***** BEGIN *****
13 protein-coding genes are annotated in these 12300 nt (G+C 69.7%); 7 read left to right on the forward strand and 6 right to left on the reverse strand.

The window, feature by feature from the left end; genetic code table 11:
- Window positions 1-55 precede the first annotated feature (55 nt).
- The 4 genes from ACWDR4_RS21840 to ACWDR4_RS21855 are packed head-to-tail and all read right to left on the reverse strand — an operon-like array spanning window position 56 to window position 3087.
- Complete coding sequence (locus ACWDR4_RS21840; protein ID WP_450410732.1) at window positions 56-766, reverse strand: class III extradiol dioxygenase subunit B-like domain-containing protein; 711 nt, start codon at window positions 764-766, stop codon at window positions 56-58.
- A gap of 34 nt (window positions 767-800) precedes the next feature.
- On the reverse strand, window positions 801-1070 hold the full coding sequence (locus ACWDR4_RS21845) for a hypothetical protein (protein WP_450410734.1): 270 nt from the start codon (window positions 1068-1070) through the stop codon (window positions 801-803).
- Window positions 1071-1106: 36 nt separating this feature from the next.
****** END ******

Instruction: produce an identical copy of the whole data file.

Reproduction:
13 protein-coding genes are annotated in these 12300 nt (G+C 69.7%); 7 read left to right on the forward strand and 6 right to left on the reverse strand.

The window, feature by feature from the left end; genetic code table 11:
- Window positions 1-55 precede the first annotated feature (55 nt).
- The 4 genes from ACWDR4_RS21840 to ACWDR4_RS21855 are packed head-to-tail and all read right to left on the reverse strand — an operon-like array spanning window position 56 to window position 3087.
- Complete coding sequence (locus ACWDR4_RS21840; protein ID WP_450410732.1) at window positions 56-766, reverse strand: class III extradiol dioxygenase subunit B-like domain-containing protein; 711 nt, start codon at window positions 764-766, stop codon at window positions 56-58.
- A gap of 34 nt (window positions 767-800) precedes the next feature.
- On the reverse strand, window positions 801-1070 hold the full coding sequence (locus ACWDR4_RS21845) for a hypothetical protein (protein WP_450410734.1): 270 nt from the start codon (window positions 1068-1070) through the stop codon (window positions 801-803).
- Window positions 1071-1106: 36 nt separating this feature from the next.